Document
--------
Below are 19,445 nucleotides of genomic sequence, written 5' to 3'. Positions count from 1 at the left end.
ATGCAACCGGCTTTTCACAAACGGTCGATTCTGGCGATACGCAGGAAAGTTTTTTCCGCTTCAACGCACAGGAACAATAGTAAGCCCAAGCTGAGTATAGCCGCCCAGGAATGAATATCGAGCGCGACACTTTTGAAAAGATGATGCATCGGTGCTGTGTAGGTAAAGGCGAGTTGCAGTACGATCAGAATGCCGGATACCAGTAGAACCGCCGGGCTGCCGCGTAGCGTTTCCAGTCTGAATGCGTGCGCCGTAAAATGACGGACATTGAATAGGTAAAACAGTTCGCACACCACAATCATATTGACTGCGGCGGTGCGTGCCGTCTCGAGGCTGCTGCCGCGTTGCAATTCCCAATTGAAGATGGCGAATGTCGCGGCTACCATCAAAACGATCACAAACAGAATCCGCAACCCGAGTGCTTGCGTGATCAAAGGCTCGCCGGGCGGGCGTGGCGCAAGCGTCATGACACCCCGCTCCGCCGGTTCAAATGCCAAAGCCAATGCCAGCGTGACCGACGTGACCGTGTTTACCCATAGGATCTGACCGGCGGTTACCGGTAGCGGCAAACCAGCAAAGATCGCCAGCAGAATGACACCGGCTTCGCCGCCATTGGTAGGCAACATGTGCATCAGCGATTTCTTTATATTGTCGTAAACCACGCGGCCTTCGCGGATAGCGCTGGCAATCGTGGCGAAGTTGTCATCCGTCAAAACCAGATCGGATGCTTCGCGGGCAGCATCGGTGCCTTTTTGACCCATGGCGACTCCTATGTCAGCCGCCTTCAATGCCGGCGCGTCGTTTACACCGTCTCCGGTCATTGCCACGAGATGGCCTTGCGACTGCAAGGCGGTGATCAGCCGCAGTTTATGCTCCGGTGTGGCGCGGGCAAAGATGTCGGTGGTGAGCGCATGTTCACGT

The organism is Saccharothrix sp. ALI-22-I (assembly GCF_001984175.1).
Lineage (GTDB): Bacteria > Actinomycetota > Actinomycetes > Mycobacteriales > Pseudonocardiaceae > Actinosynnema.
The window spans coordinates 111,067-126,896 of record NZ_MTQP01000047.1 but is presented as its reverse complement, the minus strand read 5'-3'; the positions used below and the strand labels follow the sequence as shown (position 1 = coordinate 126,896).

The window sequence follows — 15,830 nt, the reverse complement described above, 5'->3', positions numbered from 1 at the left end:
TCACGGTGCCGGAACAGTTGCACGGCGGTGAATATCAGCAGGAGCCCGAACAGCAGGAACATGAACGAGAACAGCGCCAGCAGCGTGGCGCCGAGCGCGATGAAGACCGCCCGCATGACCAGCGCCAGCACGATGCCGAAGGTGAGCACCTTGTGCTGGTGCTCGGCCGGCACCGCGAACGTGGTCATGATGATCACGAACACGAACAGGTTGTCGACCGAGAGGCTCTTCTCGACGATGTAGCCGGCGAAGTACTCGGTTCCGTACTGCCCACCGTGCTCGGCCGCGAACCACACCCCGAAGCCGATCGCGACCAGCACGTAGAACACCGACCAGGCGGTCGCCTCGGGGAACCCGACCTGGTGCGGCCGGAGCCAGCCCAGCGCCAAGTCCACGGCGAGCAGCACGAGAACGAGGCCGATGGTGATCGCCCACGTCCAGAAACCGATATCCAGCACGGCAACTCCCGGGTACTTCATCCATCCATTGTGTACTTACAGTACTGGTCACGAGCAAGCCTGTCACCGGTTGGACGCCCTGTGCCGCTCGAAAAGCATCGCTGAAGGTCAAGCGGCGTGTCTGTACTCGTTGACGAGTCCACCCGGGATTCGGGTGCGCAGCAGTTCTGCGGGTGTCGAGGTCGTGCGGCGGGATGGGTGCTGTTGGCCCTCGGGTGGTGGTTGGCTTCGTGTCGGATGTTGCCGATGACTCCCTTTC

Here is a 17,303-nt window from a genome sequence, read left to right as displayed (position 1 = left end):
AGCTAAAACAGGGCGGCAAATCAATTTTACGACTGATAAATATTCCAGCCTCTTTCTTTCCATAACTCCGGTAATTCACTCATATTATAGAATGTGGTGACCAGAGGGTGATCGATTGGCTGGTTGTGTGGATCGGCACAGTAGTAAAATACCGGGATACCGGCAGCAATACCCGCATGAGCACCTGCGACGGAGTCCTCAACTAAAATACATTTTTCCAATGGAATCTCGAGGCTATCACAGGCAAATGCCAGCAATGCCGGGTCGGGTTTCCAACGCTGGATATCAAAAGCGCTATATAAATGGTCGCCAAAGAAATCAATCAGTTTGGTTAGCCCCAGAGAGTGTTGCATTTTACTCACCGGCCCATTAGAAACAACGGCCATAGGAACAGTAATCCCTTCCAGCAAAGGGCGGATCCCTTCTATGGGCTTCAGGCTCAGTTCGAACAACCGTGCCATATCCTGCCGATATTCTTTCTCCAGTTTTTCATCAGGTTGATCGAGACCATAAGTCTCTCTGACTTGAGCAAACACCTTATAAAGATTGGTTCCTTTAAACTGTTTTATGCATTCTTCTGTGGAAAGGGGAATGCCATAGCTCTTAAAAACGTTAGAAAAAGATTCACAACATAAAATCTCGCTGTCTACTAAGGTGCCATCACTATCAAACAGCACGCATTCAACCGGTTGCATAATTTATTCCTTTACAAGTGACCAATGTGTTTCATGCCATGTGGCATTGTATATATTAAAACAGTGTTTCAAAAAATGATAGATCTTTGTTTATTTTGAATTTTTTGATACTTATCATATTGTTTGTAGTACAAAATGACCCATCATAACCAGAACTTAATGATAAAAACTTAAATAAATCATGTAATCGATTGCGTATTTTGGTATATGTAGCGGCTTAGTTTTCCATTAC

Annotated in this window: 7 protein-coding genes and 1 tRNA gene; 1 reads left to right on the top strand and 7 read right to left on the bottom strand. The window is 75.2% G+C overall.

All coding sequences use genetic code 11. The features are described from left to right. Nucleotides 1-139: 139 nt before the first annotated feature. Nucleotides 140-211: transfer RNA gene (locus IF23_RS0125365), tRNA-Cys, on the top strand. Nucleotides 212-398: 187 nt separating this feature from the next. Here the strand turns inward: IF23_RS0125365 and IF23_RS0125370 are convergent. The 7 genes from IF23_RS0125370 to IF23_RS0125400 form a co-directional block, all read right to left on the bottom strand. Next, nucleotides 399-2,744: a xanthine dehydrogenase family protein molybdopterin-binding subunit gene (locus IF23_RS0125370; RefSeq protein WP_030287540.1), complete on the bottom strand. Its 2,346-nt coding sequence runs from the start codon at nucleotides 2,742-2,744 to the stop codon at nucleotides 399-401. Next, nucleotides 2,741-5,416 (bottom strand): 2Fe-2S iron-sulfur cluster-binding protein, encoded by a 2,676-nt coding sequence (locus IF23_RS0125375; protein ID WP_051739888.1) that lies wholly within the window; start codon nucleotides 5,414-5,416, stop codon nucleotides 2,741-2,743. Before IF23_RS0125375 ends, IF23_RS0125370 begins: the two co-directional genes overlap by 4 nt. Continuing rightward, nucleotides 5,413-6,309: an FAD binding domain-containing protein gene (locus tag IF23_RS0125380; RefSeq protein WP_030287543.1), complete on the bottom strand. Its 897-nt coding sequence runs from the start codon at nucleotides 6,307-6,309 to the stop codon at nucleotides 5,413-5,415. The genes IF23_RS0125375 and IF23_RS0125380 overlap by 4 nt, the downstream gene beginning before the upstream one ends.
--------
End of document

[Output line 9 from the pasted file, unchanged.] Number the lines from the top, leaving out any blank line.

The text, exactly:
AGCTAAAACAGGGCGGCAAATCAATTTTACGACTGATAAATATTCCAGCCTCTTTCTTTCCATAACTCCGGTAATTCACTCATATTATAGAATGTGGTGACCAGAGGGTGATCGATTGGCTGGTTGTGTGGATCGGCACAGTAGTAAAATACCGGGATACCGGCAGCAATACCCGCATGAGCACCTGCGACGGAGTCCTCAACTAAAATACATTTTTCCAATGGAATCTCGAGGCTATCACAGGCAAATGCCAGCAATGCCGGGTCGGGTTTCCAACGCTGGATATCAAAAGCGCTATATAAATGGTCGCCAAAGAAATCAATCAGTTTGGTTAGCCCCAGAGAGTGTTGCATTTTACTCACCGGCCCATTAGAAACAACGGCCATAGGAACAGTAATCCCTTCCAGCAAAGGGCGGATCCCTTCTATGGGCTTCAGGCTCAGTTCGAACAACCGTGCCATATCCTGCCGATATTCTTTCTCCAGTTTTTCATCAGGTTGATCGAGACCATAAGTCTCTCTGACTTGAGCAAACACCTTATAAAGATTGGTTCCTTTAAACTGTTTTATGCATTCTTCTGTGGAAAGGGGAATGCCATAGCTCTTAAAAACGTTAGAAAAAGATTCACAACATAAAATCTCGCTGTCTACTAAGGTGCCATCACTATCAAACAGCACGCATTCAACCGGTTGCATAATTTATTCCTTTACAAGTGACCAATGTGTTTCATGCCATGTGGCATTGTATATATTAAAACAGTGTTTCAAAAAATGATAGATCTTTGTTTATTTTGAATTTTTTGATACTTATCATATTGTTTGTAGTACAAAATGACCCATCATAACCAGAACTTAATGATAAAAACTTAAATAAATCATGTAATCGATTGCGTATTTTGGTATATGTAGCGGCTTAGTTTTCCATTAC